Stretching the boundaries of the average family film


As it attempts to halt the year's box office slide, Hollywood is bringing out the Howitzer for the holidays -- the turbocharged children's film. For the last five years, PG-13 has ruled the box office; it's the imprimatur of the top-grossing films of the year. Now kids' films, PG-rated and amped up with computer graphics, are trying to catch up.

The gentle fantasy of C.S. Lewis' The Chronicles of Narnia: The Lion, the Witch and the Wardrobe, with its snowy landscapes and talking animals, gives way to a fight-to-the-death battle between loyal Narnians and the ghoul-filled army of the White Witch. In Zathura: A Space Adventure, giant man-eating alien lizards menace a defenseless 6-year-old; The Legend of Zorro includes a brutal shooting of a priest; and even the G-rated Chicken Little has aliens who vaporize a vulnerable town.

"When it comes to the impact of fright reaction, there is no question -- images stick in the psyche much longer," said Peter Vorderer, head of the University of Southern California Annenberg School for Communication's entertainment program.

While the intensity of children's films is clearly changing, the ratings are not, leaving parents to figure out on their own what's too terrifying for the smallest moviegoers. The Motion Picture Association of America's system of assessing films for age-appropriateness hasn't been overhauled since PG-13 was invented 20 years ago after films such as Indiana Jones and the Temple of Doom and Gremlins were deemed too frightening for PG.

"The line between what's a family movie and what's a general audience movie has been blurring for years now," said Nina Jacobson, president of Walt Disney's Buena Vista Motion Picture Group. "Many families went to see Spider-Man together or Lord of the Rings. That goes in the other direction too -- the CG-animated (computer generated) movies are also playing as general audience entertainment."

Jacobson said that The Chronicles of Narnia: The Lion, the Witch and the Wardrobe is "intense" in parts and "appropriate for 7 and up, but it depends on the kid. It's up to the parent to decide what's right."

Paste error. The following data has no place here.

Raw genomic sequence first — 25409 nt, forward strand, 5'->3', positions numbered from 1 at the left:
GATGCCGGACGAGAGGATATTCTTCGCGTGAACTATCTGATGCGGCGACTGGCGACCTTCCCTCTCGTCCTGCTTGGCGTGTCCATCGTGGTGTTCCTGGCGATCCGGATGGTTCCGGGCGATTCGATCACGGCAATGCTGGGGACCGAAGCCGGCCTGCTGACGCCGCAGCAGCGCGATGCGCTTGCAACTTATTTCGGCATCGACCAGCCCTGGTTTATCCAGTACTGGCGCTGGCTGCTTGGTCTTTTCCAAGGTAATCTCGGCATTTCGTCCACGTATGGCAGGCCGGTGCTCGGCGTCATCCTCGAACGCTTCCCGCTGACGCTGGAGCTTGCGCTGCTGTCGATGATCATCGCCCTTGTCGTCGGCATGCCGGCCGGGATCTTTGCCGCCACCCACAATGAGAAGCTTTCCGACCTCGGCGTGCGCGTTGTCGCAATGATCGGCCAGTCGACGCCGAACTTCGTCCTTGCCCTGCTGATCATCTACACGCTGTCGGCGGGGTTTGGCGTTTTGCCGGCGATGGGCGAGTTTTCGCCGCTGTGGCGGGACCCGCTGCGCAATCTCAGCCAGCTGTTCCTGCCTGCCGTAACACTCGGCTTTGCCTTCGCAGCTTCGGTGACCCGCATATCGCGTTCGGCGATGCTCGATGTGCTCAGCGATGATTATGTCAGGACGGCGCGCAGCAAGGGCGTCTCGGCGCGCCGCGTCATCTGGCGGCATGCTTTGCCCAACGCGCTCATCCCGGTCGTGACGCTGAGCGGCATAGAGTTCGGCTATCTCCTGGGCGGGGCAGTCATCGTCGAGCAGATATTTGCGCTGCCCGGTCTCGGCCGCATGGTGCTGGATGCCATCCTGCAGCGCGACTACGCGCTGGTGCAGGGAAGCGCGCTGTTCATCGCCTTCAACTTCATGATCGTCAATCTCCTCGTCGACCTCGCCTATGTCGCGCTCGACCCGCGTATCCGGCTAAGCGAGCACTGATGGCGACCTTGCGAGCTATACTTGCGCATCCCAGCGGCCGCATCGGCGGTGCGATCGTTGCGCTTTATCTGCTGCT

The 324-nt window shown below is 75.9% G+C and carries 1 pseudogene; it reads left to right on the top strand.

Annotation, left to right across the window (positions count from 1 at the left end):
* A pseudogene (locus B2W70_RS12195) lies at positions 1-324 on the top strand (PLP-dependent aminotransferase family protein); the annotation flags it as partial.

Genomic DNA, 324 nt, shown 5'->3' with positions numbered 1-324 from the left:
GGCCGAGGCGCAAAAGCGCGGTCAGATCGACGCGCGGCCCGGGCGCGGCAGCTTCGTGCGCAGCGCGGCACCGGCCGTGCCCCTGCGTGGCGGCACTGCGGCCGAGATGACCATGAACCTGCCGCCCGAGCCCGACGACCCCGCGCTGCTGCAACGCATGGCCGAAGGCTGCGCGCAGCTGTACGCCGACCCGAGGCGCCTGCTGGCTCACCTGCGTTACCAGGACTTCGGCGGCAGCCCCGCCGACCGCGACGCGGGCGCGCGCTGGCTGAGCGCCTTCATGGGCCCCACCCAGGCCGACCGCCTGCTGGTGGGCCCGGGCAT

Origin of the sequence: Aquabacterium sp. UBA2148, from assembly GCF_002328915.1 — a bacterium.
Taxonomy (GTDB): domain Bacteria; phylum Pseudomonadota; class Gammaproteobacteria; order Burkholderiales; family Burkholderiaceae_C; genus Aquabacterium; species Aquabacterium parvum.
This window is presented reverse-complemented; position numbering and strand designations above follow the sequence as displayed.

The ratings system has long been the key tool for just such decisions. PG used to be the mark of the family movie, the seal of approval from the MPAA. But this year, an industry-wide penchant for dark fantasy (the Lord of the Rings afterglow), coupled with cutting-edge computer graphics that can generate fantastical creatures in believable and often horrifying detail, are stretching the boundaries of what constitutes a family movie.

The studios all say they're following the rules, and the MPAA says its own surveys suggest parents think the ratings are "appropriate and informative." But in the last two years, Harvard and the University of California, Los Angeles have released studies on "ratings creep": the increasing nebulousness of the lines between PG-13 and R. Now the "creep" might be creeping into what separates PG from PG-13.

Lord of the Rings was able to hold to PG-13 because most of the creatures killed were not human. The Lion, the Witch and the Wardrobe managed to keep its even child-friendlier rating by staging an enormous battle that is "99.9 percent bloodless but still very powerful," according to Jacobson. "Nobody's head gets chopped off."

Jeff Blake, Sony's vice chairman of marketing and distribution, says that at least in the case of Zathura, it's just an extension of Hollywood tradition. The theme of PG-rated film is "very much like some of the classics, like The Wizard of Oz," he said. Blake draws parallels between Dorothy's journey and Zathura's story of two young boys alone in a house suddenly propelled into space, complete with a terminator-like robot and a black hole that sucks all humans into its vortex. "It's based on a classic situation but told very much in the [style] of 2005," he said.

As a group, family films are among the most lucrative in the industry, particularly for the DVD aftermarket because successive generations will buy the films. But the pressure to keep adults and teens interested often pushes the maturity level of the narrative and imagery over the heads of young children -- the visual references to War of the Worlds in Chicken Little are clearly not intended for 5-year-olds.

In the case of Harry Potter, Dawn Taubin, Warner Bros.' president of domestic marketing, pointed out that the studio opted for the new PG-13 rating in order to be true to the book, in which Harry and his friends have become teenagers. Taubin said that, "We have seen the franchise trending toward teens and adults and away from families. With the first movie, 67 percent of the audience was families -- parents and children under the age of 12. ... With The Prisoner of Azkaban, that figure was 40 percent."

Other people suggest that the intense new films are a reflection of the tough times in which we live and can provide a safe empowerment fantasy for children. Quoting Narnia author Lewis, the film's producer, Mark Johnson, said, "Since it is likely they will meet cruel enemies, let them at least hear of brave knights and heroic courage, otherwise you're making their destiny not brighter but darker."

In the end, it all comes down to box office. The spectacle of The Lion, the Witch and the Wardrobe will no doubt raise the bar for computer-generated imagery and pave the way for Peter Jackson's King Kong (PG-13) in December.

Rachel Abramowitz and Mary McNamara are reporters for the Los Angeles Times.

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